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Thursday, November 12, 2009

Three Men Charged in Human Trafficking Conspiracy for Exploiting Thai Farm Workers in Hawaii

Department of Justice
Office of Public Affairs
Friday, August 28, 2009
Three Men Charged in Human Trafficking Conspiracy for Exploiting Thai Farm Workers in Hawaii

WASHINGTON – The Justice Department announced the indictment of Alec Souphone Sou and Mike Mankone Sou, owners of Aloun Farm in Hawaii, and Thai labor recruiter William Khoo late yesterday for engaging in a conspiracy to commit forced labor and visa fraud. The charges arise from the defendants’ alleged scheme to coerce the labor and services of Thai nationals brought by the defendants to Hawaii to work under the federal agricultural guest worker program. Both Sou defendants are also charged with conspiring to commit document servitude.

The charges set forth in an indictment are merely accusations and the defendant is presumed innocent until proven guilty. If convicted, Alec and Mike Sou each face maximum sentences of 15 years in prison and William Khoo faces a maximum of 10 years in prison.

Alec Sou, Mike Sou and William Khoo conspired and devised a scheme to obtain the labor of 44 Thai nationals by enticing them to come to Aloun Farms in Hawaii with false promises of lucrative jobs, and then maintaining their labor at the farm through threats of serious economic harm, according to the indictment. They arranged for the Thai workers to pay high recruitment fees, which were financed by debts secured with the workers’ family property and homes. Significant portions of these fees went to the defendants themselves, as alleged in the indictment. After arrival at Aloun Farms, the Sou defendants confiscated the Thai nationals’ passports and failed to honor the employment contracts. The Sou defendants maintained the Thai nationals’ labor by threatening to send them back to Thailand, where they would face serious economic harms created by the debts. The indictment also charges that the defendants engaged in a visa fraud conspiracy by making false representations in documents filed to obtain employment-based visas.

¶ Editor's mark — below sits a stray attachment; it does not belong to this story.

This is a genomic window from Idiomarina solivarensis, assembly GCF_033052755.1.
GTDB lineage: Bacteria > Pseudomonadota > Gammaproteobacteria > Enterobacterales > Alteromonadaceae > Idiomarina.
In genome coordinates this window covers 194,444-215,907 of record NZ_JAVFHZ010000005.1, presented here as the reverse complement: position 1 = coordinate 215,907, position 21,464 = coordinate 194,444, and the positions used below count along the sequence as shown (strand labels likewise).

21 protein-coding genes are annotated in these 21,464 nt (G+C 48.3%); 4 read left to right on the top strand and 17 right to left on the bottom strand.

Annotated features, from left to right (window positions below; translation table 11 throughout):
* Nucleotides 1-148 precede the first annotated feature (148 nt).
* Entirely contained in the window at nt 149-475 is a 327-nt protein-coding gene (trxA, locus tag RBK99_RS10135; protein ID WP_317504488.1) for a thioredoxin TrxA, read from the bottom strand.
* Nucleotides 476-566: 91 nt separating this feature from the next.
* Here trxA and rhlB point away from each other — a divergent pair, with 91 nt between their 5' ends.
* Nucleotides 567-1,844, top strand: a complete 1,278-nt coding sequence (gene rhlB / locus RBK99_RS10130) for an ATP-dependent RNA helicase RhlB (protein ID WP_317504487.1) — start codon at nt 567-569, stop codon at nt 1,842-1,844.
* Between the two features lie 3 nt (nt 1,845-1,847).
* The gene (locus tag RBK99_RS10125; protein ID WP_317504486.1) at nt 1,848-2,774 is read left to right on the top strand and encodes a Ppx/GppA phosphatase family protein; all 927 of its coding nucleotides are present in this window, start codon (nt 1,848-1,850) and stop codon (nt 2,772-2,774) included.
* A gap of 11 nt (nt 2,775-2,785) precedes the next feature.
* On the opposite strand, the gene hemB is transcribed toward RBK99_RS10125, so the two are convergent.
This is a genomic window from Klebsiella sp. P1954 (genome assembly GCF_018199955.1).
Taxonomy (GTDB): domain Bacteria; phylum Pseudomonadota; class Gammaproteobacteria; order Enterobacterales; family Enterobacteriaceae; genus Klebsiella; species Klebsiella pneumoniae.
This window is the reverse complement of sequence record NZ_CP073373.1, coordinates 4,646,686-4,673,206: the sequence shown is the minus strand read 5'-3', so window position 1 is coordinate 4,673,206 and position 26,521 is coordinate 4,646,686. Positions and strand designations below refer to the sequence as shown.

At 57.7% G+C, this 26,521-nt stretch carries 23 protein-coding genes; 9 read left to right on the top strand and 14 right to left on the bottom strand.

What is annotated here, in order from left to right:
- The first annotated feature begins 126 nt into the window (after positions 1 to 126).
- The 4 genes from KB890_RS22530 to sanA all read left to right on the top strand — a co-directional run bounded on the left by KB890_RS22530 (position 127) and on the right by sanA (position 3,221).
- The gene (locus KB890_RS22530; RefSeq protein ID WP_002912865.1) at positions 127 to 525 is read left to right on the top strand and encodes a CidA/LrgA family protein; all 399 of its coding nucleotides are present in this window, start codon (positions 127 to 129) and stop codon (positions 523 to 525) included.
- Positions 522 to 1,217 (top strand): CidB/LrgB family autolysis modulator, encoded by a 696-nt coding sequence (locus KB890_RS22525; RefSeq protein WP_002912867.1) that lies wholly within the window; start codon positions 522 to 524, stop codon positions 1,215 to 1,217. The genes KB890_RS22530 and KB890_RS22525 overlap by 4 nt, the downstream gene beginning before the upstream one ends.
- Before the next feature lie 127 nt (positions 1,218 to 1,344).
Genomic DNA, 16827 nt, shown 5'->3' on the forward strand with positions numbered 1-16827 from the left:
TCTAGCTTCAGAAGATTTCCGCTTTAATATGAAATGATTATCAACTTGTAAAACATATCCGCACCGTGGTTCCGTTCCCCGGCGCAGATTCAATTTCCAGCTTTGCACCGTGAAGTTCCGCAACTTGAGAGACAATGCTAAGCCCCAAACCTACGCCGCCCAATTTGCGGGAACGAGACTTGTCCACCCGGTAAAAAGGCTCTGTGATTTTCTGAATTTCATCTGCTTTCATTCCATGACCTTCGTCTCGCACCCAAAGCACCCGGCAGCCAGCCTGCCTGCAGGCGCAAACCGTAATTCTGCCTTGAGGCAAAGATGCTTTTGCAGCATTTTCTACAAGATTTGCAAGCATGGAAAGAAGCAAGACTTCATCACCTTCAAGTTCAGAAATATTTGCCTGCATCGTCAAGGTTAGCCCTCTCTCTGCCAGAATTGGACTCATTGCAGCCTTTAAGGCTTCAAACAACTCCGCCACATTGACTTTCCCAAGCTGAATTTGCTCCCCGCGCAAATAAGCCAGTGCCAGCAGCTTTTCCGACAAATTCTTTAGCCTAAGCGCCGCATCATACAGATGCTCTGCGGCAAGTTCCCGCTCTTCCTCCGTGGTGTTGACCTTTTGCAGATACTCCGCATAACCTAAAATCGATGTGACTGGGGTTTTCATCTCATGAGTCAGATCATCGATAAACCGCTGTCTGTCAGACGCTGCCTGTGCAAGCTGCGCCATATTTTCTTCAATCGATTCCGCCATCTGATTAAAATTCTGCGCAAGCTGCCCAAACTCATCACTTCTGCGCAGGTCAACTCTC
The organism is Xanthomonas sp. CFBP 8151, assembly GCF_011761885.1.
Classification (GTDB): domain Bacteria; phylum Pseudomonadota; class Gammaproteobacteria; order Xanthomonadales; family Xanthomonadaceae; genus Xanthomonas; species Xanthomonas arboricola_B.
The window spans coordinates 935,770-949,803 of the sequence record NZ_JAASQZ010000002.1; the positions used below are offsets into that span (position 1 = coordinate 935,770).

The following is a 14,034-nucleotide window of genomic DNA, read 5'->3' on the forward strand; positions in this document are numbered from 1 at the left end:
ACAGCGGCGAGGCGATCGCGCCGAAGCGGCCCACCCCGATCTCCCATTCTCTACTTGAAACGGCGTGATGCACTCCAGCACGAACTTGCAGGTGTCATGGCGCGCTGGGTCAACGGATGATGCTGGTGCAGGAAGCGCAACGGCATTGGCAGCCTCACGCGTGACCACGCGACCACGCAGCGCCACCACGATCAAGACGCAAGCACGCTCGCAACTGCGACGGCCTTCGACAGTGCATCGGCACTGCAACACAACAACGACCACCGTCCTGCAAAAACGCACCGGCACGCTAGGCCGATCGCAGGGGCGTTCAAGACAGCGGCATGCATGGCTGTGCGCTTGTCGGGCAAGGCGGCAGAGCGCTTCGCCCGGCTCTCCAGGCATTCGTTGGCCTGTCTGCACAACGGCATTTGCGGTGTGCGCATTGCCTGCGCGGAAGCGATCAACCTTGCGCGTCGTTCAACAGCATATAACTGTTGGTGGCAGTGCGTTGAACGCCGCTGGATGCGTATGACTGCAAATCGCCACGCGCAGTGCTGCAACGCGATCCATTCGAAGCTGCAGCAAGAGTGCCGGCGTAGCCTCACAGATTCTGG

This case is being investigated by the FBI and the U.S. Department of Homeland Security Immigration and Customs Enforcement. This case is being prosecuted by trial attorneys Susan French and Kevonne Small of the Criminal Section of the Civil Rights Division.

Thursday, November 5, 2009

Q/A: What's is the difference between being "Arrested", "Charged", "Sentenced", or "Placed in Alternative Sentencing" ???

These terms are used by USICS when addressing whether a petitioner has a criminal history. Is important to understand the difference.

Arrested -- This means that you were taken in to custody by the police. Once you are taken in to custody, it will be decided if you will be charged with a crime. Someone who is arrested is not necessary charged with a crime.

Charged -- Once you are in the custody of the police, the prosecutor's office (aka state attorney, district attorney) will decide whether to charge you. If you are charged, you will be given a charging document (sometimes also called complaint or information). This charging document will state exactly what crimes (charges) you are facing.

Sentenced -- Being sentenced means that the "punishment" you got when you admitted (pled) you are "guilty" or when the judge/jury decided you were "guilty". If you were placed in jail/prison, probation, community service, or mandatory classes, you were sentenced.

Alternative Sentencing -- Sometimes called "differed sentencing". A court may require you to satisfy certain conditions (such as community service, classes, etc) in exchange for a dismissal.

Q/A: What documents should be included if you have a criminal history ?

For most petitions and applications, you will need to submit additional evidence/documents if you have been arrested, charged, sentenced, or been placed in alternative sentencing. You will want to include a "charging document" (sometimes also called a complaint, information, or traffic citation), final orders (ie what happened in the case, and some documentation that you completed any sentencing (sometimes called final disposition). Different counties, cities, and states use different terminology for the foregoing, so it is important to describe to the clerk what you are looking for.

If you have lived in different places around the U.S., it is advisable to do a national criminal history check on yourself. These are available online for a small fee. Once you have this report, which will usually include case numbers, you will then call each court clerk individually to get a copy of the file.


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